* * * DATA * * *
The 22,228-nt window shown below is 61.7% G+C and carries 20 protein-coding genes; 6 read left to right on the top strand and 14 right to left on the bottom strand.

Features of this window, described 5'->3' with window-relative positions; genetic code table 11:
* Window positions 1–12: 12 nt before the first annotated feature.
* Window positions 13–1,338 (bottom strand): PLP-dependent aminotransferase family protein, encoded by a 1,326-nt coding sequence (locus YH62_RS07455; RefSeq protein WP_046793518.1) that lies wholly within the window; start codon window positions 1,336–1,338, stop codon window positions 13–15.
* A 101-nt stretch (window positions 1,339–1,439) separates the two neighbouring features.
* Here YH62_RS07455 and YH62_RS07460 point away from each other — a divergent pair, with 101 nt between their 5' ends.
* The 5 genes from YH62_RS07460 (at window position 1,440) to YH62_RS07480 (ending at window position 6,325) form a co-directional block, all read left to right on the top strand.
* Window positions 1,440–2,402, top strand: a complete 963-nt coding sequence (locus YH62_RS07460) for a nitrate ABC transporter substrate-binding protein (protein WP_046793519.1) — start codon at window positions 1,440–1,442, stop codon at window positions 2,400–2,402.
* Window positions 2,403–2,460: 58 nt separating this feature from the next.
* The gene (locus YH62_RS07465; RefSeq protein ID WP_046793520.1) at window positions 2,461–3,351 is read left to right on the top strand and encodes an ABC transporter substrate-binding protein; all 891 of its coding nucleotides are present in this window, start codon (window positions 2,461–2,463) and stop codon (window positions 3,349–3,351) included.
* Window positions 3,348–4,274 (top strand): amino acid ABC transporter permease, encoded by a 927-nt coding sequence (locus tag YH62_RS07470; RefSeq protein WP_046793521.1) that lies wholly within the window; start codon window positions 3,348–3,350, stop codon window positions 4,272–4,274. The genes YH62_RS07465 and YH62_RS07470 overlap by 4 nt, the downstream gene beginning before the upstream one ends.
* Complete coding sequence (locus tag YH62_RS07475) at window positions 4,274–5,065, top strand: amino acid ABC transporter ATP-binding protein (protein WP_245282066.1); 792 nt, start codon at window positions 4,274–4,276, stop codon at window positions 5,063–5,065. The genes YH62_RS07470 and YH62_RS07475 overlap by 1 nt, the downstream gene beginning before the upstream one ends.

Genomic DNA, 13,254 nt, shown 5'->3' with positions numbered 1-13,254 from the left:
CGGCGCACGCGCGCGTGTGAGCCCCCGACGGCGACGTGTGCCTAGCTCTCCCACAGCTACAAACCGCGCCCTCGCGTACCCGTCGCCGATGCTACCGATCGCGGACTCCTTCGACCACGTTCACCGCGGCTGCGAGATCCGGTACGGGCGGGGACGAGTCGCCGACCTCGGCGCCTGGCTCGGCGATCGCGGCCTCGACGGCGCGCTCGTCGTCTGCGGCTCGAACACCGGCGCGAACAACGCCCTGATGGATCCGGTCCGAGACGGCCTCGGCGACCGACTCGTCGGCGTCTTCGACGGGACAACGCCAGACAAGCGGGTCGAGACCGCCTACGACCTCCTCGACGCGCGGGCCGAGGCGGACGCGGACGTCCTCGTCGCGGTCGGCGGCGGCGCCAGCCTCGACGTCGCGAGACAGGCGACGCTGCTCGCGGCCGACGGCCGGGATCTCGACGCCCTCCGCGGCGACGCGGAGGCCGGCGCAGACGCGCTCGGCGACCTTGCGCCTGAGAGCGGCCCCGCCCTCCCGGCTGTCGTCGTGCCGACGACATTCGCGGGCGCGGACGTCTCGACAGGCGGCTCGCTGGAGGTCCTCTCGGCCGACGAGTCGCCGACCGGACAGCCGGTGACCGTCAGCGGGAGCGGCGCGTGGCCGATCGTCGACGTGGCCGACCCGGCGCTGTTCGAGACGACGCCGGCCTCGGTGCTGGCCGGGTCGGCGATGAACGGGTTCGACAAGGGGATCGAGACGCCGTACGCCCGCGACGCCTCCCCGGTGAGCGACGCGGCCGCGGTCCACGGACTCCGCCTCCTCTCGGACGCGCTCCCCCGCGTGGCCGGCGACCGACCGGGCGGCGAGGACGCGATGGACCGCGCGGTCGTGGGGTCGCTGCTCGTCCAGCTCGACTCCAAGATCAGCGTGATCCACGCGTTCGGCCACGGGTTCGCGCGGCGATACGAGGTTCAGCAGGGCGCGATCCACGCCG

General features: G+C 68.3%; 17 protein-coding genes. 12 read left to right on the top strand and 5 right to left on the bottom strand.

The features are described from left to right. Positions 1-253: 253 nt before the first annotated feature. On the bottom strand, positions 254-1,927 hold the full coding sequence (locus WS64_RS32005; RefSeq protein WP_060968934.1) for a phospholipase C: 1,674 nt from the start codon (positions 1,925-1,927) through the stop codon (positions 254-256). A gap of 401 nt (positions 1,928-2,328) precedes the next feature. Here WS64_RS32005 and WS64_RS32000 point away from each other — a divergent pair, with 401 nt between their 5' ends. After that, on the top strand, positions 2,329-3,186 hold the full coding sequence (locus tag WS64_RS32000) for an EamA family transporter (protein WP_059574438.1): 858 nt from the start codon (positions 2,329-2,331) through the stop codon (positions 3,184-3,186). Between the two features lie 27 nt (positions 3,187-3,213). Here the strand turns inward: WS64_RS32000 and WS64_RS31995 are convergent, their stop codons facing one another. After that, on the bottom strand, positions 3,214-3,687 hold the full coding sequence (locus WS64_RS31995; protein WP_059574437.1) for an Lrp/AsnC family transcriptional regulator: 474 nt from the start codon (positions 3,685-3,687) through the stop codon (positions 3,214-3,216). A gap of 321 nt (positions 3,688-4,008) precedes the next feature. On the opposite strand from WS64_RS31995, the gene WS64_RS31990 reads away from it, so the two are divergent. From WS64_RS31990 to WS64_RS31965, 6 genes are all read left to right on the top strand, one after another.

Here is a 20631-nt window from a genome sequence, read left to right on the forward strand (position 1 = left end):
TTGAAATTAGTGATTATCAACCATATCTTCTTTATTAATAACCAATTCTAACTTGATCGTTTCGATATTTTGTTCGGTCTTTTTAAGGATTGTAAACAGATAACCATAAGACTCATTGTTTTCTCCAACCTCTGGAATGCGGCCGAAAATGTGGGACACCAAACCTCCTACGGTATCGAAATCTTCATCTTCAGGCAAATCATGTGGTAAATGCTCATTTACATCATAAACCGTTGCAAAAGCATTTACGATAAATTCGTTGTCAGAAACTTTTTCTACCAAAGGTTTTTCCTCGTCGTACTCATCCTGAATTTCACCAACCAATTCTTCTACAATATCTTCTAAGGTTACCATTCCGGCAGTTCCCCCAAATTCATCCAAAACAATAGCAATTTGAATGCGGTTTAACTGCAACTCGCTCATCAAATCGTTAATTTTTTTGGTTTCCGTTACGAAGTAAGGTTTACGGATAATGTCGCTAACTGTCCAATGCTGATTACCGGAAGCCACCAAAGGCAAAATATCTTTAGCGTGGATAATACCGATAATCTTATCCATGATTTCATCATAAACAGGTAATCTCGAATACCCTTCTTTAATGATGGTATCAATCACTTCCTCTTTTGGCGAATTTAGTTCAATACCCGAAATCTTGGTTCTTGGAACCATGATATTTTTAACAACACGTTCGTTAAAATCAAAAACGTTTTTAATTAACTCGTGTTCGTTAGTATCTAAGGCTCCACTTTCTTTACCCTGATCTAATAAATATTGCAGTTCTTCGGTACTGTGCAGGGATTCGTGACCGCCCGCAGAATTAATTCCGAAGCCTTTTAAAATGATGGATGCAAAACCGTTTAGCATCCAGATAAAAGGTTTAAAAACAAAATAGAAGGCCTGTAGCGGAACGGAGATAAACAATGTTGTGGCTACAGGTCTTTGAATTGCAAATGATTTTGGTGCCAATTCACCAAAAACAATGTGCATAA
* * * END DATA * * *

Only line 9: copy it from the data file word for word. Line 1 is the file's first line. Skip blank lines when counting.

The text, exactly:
* Window positions 2,403–2,460: 58 nt separating this feature from the next.